We knew it was coming. Not, as conspiracy theorists imagine, just a few top officials among us, but all of us–and not for weeks or months, but for more than half a century before September 11, 2001.
That’s why, for all the shock, it was, in a sense, so familiar. Americans were already imagining versions of September 11 soon after the dropping of the first atomic bomb on Hiroshima on August 6, 1945. That event set the American imagination boiling. Within weeks of the destruction of Hiroshima and Nagasaki, as scholar Paul Boyer has shown, all the familiar signs of nuclear fear were already in place–newspapers were drawing concentric circles of atomic destruction outward from fantasy Ground Zeroes in American cities, and magazines were offering visions of our country as a vaporized wasteland, while imagining millions of American dead.
And then, suddenly, one clear morning it seemed to arrive–by air, complete with images of the destruction of the mightiest monuments to our power, and (just as previously experienced) as an onscreen spectacle. At one point that day, it could be viewed on more than thirty channels, including some never previously involved with breaking news, and most of the country was watching.
Only relatively small numbers of New Yorkers actually experienced 9/11: those at the tip of Manhattan or close enough to watch the two planes smash into the World Trade Center towers, to watch (as some schoolchildren did) people leaping or falling from the upper floors of those buildings, to be enveloped in the vast cloud of smoke and ash, in the tens of thousands of pulverized computers and copying machines, the asbestos and flesh and plane, the shredded remains of millions of sheets of paper, of financial and office life as we know it. For most Americans, even those like me who were living in Manhattan, 9/11 arrived on the television screen. This is why what leapt to mind–and instantaneously filled our papers and TV reporting–was previous screen life, the movies.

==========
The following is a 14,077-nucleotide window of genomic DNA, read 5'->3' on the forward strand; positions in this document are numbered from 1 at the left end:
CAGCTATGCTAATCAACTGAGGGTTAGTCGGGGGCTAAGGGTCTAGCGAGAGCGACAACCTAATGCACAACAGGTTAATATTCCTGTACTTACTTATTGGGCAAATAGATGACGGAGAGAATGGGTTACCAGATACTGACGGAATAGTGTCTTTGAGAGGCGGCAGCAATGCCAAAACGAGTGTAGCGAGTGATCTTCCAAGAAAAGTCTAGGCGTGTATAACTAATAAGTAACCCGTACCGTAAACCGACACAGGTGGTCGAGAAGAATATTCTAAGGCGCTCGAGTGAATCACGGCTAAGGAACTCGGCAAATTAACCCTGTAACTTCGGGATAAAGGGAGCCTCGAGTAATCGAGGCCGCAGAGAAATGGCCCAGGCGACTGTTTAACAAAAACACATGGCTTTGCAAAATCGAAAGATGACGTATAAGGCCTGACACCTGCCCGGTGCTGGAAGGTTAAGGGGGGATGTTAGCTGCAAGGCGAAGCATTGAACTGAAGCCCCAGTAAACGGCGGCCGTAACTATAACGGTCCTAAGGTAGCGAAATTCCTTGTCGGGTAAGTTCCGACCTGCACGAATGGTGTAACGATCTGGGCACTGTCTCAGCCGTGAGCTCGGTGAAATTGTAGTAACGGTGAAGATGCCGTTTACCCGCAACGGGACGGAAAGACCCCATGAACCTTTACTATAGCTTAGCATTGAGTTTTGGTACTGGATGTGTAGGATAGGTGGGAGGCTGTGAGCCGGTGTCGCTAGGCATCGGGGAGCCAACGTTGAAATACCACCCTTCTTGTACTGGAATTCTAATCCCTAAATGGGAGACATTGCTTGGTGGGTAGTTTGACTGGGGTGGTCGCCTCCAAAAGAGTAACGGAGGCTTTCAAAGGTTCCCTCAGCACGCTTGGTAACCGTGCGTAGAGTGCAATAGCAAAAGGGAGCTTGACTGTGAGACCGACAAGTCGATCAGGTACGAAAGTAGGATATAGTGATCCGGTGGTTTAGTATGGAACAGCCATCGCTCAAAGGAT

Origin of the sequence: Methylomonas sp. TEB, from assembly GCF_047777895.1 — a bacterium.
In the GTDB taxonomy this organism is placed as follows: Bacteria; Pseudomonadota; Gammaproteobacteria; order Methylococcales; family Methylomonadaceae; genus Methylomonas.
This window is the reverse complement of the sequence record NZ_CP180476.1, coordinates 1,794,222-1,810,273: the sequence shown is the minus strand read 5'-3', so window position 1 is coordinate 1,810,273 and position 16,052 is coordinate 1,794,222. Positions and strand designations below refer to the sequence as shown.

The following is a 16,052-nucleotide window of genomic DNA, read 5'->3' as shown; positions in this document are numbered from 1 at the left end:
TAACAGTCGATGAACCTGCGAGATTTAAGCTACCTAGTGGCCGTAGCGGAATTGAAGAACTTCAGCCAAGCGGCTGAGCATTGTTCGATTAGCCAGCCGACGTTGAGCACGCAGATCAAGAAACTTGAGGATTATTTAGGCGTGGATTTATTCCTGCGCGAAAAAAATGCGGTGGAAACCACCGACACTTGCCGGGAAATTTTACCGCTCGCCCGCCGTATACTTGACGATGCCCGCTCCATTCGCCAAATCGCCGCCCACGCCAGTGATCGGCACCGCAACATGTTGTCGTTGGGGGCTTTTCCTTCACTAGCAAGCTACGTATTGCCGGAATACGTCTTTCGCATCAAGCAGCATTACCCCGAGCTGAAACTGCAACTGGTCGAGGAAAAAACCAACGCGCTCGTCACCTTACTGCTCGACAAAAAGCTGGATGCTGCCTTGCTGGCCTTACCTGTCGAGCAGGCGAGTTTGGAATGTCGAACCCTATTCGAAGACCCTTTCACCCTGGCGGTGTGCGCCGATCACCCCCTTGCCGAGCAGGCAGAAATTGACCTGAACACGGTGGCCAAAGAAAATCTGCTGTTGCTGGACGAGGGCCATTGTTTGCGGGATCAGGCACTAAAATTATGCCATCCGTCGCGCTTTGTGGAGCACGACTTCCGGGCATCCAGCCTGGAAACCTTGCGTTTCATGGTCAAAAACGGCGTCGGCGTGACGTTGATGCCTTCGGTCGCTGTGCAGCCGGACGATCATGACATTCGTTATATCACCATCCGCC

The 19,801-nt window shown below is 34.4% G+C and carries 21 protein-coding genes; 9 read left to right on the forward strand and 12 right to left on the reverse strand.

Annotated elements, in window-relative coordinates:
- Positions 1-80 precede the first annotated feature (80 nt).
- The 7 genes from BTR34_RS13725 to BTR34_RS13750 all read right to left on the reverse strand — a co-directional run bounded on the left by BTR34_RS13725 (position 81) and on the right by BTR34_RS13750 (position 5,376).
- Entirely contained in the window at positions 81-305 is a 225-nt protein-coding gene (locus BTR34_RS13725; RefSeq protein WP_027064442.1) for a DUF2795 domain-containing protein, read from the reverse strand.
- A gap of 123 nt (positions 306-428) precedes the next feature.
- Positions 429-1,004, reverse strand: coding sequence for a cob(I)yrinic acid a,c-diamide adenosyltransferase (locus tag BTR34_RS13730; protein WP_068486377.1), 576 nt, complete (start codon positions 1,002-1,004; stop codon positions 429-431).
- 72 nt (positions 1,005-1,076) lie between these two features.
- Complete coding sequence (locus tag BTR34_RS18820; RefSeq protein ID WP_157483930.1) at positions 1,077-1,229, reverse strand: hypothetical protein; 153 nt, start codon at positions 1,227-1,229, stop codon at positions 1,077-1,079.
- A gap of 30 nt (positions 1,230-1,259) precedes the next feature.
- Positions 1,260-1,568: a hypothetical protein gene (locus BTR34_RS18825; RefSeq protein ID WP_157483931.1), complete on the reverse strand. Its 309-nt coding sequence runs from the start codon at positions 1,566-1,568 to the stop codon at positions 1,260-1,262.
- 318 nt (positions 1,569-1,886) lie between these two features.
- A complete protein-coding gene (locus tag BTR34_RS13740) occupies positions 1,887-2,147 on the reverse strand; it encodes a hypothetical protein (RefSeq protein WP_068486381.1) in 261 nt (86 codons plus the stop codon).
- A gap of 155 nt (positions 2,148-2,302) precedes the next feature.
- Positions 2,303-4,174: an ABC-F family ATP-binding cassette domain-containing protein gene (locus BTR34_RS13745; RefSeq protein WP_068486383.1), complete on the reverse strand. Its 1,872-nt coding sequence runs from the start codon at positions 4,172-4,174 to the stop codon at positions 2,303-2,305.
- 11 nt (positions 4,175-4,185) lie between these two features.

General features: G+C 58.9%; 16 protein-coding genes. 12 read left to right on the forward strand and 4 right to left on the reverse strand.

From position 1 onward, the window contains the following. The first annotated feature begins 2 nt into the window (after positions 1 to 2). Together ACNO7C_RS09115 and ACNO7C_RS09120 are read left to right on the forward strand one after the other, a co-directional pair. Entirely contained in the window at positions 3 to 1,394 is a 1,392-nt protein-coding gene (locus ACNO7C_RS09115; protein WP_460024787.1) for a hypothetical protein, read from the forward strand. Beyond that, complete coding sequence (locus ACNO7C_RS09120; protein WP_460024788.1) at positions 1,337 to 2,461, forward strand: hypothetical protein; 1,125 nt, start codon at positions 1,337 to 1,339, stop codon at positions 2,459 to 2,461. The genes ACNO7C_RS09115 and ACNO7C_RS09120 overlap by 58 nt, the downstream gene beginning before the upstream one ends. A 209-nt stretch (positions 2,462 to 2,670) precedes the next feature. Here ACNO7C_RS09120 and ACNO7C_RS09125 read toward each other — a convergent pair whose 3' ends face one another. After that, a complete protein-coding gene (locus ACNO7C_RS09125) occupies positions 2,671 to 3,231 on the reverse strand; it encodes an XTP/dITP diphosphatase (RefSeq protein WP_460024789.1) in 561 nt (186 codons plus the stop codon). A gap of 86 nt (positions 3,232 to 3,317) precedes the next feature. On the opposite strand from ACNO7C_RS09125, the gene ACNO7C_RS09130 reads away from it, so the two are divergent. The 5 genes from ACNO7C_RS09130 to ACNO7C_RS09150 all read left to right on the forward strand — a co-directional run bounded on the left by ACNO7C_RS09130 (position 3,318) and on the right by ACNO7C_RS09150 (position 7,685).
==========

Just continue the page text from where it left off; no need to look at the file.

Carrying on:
In the immediate aftermath of the attacks, the news was peppered with comments about, thoughts about and references to films. Reporters, as Caryn James wrote in the New York Times that first day, “compared the events to Hollywood action movies”; as did op-ed writers (“The scenes exceeded the worst of Hollywood’s disaster movies”); columnists (“On TV, two national landmarks…look like the aftermath in the film Independence Day“); and eyewitnesses (“It was like one of them Godzilla movies”; “And then I saw an explosion straight out of The Towering Inferno“). Meanwhile, in an irony of the moment, Hollywood scrambled to excise from upcoming big- and small-screen life anything that might bring to mind thoughts of 9/11, including, in the case of Fox, promotion for the premiere episode of 24, in which “a terrorist blows up an airplane.” (Talk about missing the point!)
In our guts, we had always known it was coming. Like any errant offspring, Little Boy and Fat Man, those two atomic packages with which we had paid them back for Pearl Harbor, were destined to return home someday. No wonder the single, omnipresent historical reference in the media in the wake of the attacks was Pearl Harbor or, as screaming headlines had it, Infamy, or A New Day of Infamy. We had just experienced “the Pearl Harbor of the 21st Century,” or, as R. James Woolsey, former CIA director (and neocon), said in the Washington Post that first day, “It is clear now, as it was on December 7, 1941, that the United States is at war…. The question is: with whom?”